Sophia Takal: As I was thinking about making a new movie, and the themes I wanted to explore, I was talking a lot to Lawrence about my feelings and my struggles. Maybe this sounds overly dramatic, but he was watching me unravel over these women in my life who I felt embodied a feminine ideal so easily. After going through that, and talking about my feelings with women, and feeling like other people had similar issues, I decided I really wanted to make a movie about them. I wrote an original outline that was just like, "Let’s go to Big Sur and improvise a movie!" and Larry said, "I actually really relate to these feelings, but in a different way." He was feeling a lot of career competition toward me, in the same way I was toward other friends. And he also said, "I know it’s not the same, but I also don’t feel like I fit in the typical masculine mold. And this really resonates with me, so if you don’t mind, I think I could write a strong, resonant script for this." He’s such a talented writer, and I knew he would write a great script around the few ideas I gave him. So he wrote a draft and gave it to me, and it just rang so true. Then we worked on it together, sort of — I gave him feedback and he wrote new drafts for about a year and a half. That’s how we work together. We write together a lot.

You’ve collaborated on a lot of projects, in a lot of different roles. How has your collaboration with each other evolved?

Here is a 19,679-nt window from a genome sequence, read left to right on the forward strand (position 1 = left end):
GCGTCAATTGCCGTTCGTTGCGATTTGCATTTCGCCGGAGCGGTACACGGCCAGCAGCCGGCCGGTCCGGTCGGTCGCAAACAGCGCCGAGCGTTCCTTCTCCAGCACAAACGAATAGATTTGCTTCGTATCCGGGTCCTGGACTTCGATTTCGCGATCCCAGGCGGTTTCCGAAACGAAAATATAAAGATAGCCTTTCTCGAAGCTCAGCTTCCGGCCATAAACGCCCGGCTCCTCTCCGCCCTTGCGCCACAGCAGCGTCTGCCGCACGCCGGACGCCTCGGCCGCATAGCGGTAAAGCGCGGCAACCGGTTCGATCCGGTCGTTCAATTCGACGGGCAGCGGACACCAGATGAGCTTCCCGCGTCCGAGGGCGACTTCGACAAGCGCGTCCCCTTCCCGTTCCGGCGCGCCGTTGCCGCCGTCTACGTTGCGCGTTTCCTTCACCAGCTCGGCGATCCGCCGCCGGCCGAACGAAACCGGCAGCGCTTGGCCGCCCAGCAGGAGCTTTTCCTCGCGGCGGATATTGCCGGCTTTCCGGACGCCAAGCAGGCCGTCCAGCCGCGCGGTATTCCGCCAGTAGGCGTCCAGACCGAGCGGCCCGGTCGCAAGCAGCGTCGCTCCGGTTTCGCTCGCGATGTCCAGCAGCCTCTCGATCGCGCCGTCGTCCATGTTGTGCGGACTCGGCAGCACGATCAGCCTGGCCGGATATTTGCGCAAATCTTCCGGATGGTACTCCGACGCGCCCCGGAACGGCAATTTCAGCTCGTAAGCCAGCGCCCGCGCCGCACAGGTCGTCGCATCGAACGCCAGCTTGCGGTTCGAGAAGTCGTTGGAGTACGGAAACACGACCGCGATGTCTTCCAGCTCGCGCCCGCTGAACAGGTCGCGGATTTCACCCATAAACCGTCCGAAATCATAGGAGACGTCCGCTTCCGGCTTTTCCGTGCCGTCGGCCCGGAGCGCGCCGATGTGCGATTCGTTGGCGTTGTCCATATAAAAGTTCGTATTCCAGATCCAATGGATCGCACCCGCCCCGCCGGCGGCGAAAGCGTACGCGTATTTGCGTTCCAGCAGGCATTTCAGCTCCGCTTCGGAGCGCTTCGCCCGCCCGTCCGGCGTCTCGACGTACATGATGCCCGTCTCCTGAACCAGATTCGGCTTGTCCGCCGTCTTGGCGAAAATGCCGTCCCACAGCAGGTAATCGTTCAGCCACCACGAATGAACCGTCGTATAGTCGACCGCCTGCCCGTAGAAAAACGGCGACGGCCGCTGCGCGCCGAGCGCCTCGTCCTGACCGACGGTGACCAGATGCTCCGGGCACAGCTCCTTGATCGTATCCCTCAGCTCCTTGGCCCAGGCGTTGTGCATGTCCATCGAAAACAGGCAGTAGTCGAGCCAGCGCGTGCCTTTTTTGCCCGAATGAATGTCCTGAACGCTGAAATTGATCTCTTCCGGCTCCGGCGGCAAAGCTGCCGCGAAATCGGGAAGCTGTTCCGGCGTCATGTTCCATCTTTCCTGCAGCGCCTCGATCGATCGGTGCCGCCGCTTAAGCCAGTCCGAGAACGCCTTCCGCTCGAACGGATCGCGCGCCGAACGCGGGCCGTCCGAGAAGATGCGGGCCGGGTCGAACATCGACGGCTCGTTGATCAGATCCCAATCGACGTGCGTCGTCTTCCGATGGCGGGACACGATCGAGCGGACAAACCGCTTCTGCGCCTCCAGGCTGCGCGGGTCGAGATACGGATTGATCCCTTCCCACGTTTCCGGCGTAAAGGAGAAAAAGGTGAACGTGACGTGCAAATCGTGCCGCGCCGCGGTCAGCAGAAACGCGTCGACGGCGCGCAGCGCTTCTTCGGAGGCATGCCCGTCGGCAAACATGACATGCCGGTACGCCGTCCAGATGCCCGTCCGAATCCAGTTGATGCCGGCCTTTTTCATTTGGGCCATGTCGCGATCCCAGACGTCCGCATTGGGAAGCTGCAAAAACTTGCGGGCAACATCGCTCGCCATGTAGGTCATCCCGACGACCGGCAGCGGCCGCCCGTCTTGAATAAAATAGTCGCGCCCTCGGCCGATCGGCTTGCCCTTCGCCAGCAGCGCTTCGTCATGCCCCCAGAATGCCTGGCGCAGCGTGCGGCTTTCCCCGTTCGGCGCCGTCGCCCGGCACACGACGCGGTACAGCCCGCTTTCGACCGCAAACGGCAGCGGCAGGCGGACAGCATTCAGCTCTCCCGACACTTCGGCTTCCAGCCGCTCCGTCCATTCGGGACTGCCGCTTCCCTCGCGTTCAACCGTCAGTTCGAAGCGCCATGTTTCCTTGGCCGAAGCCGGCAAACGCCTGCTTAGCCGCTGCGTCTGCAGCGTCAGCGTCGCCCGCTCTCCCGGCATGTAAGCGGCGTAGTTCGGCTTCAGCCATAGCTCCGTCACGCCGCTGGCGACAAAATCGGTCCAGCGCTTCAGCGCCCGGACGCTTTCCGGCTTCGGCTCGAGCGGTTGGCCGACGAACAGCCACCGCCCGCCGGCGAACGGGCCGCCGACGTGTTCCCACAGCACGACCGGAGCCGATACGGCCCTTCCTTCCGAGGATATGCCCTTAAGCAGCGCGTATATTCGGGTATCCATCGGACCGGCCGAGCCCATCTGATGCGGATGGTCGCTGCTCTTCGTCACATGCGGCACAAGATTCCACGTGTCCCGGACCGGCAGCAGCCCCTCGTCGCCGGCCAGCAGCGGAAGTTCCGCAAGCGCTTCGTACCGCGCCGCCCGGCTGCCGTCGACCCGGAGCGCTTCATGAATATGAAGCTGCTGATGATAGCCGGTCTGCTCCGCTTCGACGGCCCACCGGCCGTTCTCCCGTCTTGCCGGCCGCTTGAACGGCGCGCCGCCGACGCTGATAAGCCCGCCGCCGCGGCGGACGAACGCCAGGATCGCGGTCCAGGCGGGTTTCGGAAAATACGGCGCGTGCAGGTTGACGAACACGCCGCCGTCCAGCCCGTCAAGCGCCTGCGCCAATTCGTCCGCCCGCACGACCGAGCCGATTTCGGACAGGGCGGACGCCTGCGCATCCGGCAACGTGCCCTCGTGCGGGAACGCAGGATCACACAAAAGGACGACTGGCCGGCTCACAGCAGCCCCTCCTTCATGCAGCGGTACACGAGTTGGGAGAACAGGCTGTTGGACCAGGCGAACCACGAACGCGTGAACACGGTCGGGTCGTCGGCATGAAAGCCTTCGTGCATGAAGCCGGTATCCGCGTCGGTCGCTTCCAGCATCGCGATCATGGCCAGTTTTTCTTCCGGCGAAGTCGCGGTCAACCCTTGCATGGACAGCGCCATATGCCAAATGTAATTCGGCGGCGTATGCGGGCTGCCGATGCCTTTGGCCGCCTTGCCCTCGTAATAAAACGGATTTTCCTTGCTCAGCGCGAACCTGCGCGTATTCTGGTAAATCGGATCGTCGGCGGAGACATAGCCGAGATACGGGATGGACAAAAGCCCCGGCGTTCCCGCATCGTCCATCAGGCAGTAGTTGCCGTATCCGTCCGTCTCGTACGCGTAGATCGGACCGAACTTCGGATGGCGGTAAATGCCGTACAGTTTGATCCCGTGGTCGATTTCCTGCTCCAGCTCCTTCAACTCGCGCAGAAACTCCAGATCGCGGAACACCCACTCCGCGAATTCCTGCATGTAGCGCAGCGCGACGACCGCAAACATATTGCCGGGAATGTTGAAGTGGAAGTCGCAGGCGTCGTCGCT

This project was very challenging to collaborate on. We were both working through our egos. He loved the script and felt really attached to it, and he wanted to direct it. But I really wanted to direct it too, so there was some conflict in taking this personal thing away from him because it was also personal to me. At one point, we talked about him directing it and me acting in it, but I really didn’t want to do that. At this point, I feel like our collaboration is much more supportive. Each of us really wants to help facilitate the other person’s vision, instead of to have ownership over everything. And that’s really opened us up. Our work is evolving and getting stronger because we’re fighting less while we’re doing it. We’re just really focused on making each project the best. Usually the person who had the original idea has the final say, so it’s about making sure they’re happy and doing exactly what they want to do.

You’ve cited Ingmar Bergman’s Persona, John Cassavetes’ A Woman Under The Influence, and Lynn Ramsay’s Morvern Callar as major influences on this film. What did these films bring to the table?